Flap your arms like a chicken, flap your arms like a chicken
bawk-bawk-bawk-bawk
Make a sound like a chicken, make a sound like a chicken
bawk-bawk-bawk-bawk

How would you like to have that lyrical prose running through your head day and night?

Elmo wants to be a chicken, Elmo wants to be a duck
bawk-bawk-bawk-bawk

Pure genius. OK, you must know I’m being facetious here. Our daughter was given the Chicken Dance Elmo doll by some very well-meaning, and quick-thinking loved ones (quick enough to get rid of this toy, fast). Let just me say this now: Chicken Dance Elmo is about one of the most mind-numbing toys you can ever get your kid (see it in action, here). There I’ve said it. Flap your arms like a chicken, indeed.

When choosing toys for your children, you should pick ones that stimulate mental and motor development and reinforce personal relationships, experts say. Toys should stimulate creativity, imagination, and change…hmmm…yes! things that serve any human being regardless of age. Picking toys that are simply the latest fad may not only submerge your child in banality, but might also hamper necessary developmental skills so crucial for young ones.

Toys that stimulate important mental and physical skills include blocks, video games, dolls or any other toy that forces a child to create scenarios. Unless your child is creative enough to devise an end to Chicken Dance Elmo–with a sledge hammer, perhaps–then this toy probably isn’t it. According to Paula Kramer, chair and professor of occupational therapy at the University of the Sciences, Philadelphia, “Parents often feel like they have to rush out and get ‘the toy of the moment’; these toys may be interesting, unique and novel, but they’re not always the best thing for the child or the toy with the longest life.”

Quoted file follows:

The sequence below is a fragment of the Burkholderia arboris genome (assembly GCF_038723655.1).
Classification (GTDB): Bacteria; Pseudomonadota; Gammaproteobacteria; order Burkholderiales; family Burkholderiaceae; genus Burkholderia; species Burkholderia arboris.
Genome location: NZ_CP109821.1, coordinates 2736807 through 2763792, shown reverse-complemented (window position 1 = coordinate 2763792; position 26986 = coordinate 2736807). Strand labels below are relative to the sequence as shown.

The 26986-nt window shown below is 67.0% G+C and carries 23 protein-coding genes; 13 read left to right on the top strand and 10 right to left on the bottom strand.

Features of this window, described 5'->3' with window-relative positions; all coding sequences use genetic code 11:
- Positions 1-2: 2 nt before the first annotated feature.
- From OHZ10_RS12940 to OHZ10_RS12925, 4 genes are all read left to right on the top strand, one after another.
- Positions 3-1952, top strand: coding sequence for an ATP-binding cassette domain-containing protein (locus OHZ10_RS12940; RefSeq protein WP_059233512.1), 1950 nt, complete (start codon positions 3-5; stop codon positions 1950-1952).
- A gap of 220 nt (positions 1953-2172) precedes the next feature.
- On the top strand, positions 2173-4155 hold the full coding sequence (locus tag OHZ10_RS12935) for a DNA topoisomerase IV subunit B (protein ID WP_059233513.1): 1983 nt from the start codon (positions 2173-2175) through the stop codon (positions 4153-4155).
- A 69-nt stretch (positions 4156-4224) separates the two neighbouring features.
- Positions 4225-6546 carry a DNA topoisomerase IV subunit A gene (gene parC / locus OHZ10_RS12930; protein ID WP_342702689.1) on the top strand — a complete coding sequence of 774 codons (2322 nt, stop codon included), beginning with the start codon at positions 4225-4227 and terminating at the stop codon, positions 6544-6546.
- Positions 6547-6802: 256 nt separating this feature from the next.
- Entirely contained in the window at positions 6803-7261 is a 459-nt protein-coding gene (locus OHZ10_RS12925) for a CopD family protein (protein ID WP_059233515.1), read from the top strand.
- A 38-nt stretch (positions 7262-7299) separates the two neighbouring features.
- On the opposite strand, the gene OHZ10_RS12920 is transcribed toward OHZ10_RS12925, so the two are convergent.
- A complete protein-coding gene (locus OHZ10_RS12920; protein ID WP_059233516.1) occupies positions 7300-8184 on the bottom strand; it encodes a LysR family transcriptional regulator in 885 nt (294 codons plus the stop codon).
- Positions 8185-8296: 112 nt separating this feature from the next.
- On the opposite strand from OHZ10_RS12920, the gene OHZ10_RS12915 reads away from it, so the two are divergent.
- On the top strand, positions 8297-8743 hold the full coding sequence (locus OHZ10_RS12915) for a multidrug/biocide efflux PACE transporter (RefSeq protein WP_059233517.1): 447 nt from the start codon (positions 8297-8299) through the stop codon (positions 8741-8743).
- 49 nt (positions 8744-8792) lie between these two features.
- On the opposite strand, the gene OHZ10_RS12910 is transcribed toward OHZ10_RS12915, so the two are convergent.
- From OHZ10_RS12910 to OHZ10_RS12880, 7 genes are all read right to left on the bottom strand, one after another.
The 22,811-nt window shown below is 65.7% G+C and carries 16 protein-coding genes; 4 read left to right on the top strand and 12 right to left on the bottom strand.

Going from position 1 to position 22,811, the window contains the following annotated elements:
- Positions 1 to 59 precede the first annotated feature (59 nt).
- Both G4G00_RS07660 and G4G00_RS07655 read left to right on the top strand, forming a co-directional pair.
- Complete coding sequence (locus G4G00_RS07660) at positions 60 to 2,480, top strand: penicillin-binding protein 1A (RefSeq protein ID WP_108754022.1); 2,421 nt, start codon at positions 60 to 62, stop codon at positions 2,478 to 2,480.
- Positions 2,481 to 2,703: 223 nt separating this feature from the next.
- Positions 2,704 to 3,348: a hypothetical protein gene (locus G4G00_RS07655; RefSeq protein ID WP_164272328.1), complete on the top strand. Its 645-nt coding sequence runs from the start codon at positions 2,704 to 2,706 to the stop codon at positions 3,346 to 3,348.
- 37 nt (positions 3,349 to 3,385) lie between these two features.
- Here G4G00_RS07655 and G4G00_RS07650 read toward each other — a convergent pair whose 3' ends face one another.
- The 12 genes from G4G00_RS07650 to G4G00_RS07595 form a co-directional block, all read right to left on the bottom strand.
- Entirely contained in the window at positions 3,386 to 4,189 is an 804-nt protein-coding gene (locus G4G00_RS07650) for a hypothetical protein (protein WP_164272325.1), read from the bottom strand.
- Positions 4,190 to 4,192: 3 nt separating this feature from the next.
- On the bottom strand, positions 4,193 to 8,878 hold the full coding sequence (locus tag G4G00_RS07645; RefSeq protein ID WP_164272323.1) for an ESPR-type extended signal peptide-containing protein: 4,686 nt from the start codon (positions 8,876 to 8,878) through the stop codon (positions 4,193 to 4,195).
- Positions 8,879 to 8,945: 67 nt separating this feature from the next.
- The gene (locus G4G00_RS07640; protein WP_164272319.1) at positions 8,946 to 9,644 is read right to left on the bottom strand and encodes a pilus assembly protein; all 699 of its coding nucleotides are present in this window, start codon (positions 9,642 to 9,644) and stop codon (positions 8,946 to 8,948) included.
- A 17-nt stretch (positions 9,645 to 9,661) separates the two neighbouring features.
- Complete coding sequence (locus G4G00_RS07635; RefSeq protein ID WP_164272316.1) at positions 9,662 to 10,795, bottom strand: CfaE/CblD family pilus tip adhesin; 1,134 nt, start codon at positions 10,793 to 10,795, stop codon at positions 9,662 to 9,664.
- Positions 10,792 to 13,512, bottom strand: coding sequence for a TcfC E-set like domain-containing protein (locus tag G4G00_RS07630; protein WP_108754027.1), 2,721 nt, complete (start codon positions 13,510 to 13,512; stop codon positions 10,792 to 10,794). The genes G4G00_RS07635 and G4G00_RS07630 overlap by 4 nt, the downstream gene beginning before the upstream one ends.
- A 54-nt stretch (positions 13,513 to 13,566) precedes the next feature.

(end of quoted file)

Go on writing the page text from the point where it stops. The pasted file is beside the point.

I can vouch for that. My daughter definitely finds Chicken Dance Elmo a novelty…for now; but I can’t imagine any kid finding it interesting beyond a couple of months. Maybe, just maybe, if mechanical engineering is their thing; but outside of that, I doubt it.

Experts also say that any toy which promotes interaction with parents, siblings, or playmates is a big plus. So if your child asks you to color with him–color. If he asks you to play video games–play. The time and energy spent is well worth it; and Junior will benefit from the exchange. The only thing I can’t recommend is flapping your arms like chicken. Ever.

More on choosing toys, here.

One Response to Creativity and Children’s Toys

  1. Lynn Hayes says:

    I completely agree. Elmo as a chicken is a bad idea. I think cards or puzzles,or games are a better way to get kids to be more social.

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